I came across this article comparing federal IT spending to “fixie” bikes. The author suggests you can accomplish about 85% of what is really needed for around 10% of a project’s cost. Of course Pareto’s Principle comes to mind here where “roughly 80% of the effects come from 20% of the causes.” Relating to large bureaucratic organizations … how much time and resources do we waste on causes (i.e., our hard work) that have minimal effects? Probably 80% but the hard part is determining the right 20% of causes to focus on. In hindsight this is easy so it works well for similar or recurring projects like the fixie and federal IT projects in the fixie story.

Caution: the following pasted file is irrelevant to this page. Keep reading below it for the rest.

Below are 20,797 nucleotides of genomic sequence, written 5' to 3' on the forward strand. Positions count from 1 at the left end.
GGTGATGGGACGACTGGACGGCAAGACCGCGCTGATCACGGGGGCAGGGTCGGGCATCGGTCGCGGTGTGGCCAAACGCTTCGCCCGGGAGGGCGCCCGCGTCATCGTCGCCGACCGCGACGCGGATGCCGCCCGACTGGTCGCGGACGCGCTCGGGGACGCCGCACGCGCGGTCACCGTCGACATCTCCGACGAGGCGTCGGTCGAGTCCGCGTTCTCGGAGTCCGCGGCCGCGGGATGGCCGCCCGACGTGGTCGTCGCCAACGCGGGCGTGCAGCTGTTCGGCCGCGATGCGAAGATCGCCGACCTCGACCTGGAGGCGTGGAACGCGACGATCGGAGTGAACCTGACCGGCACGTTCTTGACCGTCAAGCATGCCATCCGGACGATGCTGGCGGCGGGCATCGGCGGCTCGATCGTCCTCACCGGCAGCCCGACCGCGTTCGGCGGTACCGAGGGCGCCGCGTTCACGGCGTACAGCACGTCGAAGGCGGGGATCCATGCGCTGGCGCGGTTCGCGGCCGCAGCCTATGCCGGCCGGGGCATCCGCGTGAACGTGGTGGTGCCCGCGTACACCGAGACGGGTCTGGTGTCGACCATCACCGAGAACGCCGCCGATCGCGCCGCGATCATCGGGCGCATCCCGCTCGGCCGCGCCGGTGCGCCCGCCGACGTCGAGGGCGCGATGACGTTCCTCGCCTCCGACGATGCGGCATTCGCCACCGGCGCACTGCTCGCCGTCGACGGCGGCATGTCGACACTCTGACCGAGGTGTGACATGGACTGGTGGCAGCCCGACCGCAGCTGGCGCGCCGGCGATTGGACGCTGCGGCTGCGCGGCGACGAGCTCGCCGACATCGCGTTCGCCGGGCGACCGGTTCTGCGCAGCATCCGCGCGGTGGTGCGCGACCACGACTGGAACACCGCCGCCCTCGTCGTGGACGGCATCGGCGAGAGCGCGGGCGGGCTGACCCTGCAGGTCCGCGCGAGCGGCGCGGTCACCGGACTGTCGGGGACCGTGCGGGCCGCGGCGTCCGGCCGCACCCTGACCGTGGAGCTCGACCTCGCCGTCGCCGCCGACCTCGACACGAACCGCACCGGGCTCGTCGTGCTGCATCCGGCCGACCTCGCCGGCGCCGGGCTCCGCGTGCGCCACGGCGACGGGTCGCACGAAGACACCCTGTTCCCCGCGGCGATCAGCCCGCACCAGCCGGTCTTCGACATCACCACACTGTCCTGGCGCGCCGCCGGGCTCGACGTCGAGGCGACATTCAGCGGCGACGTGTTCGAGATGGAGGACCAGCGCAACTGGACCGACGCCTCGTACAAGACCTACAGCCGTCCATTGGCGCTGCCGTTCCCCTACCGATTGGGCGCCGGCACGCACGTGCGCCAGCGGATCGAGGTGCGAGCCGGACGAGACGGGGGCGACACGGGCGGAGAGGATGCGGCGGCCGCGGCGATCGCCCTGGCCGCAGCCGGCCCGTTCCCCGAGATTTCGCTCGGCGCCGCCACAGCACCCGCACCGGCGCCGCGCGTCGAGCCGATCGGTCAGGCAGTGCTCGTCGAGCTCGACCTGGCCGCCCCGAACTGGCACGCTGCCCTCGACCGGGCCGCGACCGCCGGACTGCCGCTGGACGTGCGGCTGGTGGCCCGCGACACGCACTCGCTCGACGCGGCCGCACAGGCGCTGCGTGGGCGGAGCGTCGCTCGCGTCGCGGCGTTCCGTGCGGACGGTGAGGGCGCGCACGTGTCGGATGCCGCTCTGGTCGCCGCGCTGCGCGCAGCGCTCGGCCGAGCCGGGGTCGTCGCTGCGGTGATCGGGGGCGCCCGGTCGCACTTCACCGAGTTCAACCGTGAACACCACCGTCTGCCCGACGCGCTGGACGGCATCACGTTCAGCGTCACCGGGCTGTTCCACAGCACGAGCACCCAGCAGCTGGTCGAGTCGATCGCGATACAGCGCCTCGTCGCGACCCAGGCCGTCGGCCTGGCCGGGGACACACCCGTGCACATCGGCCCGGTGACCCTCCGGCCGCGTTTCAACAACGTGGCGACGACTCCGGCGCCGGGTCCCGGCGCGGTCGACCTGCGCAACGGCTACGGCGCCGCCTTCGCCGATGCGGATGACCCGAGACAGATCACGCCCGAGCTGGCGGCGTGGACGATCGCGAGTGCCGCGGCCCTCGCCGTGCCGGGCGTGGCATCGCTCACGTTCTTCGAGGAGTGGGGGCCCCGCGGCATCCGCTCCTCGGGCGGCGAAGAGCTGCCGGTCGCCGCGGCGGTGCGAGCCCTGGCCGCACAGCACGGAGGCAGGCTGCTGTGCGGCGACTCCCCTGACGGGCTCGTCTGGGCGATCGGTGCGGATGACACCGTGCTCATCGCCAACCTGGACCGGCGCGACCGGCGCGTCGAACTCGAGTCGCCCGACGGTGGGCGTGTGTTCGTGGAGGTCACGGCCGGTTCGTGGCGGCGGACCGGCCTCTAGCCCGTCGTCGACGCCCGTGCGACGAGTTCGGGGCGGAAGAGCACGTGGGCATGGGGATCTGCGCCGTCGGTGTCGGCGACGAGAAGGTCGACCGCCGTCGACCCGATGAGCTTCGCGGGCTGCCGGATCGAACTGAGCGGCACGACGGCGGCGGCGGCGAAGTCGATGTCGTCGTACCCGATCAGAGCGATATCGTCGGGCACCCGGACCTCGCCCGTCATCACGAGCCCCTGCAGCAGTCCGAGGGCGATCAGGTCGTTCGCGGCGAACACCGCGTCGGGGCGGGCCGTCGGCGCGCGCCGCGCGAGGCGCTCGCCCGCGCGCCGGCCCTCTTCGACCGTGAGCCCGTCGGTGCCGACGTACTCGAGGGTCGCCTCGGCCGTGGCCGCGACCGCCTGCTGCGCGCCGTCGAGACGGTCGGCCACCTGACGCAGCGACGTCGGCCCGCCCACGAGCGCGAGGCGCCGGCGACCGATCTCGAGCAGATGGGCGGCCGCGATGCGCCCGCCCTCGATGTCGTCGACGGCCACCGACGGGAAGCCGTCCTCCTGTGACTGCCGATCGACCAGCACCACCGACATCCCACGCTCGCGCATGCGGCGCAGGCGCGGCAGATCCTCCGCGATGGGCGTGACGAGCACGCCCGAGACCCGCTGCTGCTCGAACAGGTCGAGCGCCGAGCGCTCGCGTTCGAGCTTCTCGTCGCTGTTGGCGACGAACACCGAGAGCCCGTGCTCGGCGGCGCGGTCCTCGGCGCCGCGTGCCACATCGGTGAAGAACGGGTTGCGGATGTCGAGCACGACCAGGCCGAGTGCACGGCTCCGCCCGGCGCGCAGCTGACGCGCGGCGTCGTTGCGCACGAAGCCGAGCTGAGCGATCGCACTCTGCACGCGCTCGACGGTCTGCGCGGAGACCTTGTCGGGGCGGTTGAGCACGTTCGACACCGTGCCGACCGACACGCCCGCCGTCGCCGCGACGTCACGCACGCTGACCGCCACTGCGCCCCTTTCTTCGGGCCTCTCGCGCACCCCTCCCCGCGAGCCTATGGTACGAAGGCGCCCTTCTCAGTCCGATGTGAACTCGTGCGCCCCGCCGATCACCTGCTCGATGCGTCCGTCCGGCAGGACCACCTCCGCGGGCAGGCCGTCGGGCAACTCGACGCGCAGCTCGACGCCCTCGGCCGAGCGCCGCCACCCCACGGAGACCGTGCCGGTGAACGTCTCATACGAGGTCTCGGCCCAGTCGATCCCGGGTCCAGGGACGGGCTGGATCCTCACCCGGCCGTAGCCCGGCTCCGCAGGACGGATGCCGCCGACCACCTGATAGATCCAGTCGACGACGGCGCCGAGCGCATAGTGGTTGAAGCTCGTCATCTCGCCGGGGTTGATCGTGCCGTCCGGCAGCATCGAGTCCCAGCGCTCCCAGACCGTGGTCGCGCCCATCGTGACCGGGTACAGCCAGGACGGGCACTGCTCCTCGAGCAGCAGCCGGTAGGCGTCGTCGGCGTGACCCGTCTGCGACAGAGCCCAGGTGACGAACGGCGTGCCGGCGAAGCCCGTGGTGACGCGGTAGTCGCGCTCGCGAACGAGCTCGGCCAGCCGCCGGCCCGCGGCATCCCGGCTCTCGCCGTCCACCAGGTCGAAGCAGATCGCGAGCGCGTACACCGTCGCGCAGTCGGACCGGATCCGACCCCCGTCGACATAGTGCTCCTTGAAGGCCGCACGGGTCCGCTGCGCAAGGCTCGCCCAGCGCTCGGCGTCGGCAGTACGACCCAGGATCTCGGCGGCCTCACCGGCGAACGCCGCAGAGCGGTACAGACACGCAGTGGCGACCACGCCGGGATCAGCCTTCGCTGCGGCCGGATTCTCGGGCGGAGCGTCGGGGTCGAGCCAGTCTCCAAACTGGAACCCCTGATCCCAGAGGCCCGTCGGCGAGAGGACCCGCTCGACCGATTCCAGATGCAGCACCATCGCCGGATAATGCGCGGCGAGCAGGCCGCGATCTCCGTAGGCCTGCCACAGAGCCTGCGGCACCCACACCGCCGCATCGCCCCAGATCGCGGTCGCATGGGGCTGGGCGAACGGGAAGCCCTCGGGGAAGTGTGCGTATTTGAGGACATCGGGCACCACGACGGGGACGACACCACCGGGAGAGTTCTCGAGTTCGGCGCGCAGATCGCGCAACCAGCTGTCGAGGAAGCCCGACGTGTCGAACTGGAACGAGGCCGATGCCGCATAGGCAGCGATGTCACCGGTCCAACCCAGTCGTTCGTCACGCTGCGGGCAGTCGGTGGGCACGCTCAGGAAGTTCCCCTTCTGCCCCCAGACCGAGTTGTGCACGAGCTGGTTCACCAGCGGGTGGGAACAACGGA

So how does this fixie idea relate to information security? As many with a few years in the security industry will attest to, projects and operations come in all shapes and sizes but there seems to be some fairly standard security requirements along with some basic tactics for achieving them. From a preventative perspective the ASD has probably done the best job of showing the 20% to focus on. Complimenting ASD’s preventative techniques is security monitoring, specifically detecting and responding to attacks. Whether you are concerned with what logs to dump into your SIEM or which events to analyze, a little statistical analysis can lead to the right 20% to focus on for your organization.
Todays post pic is from Sepedakita.com.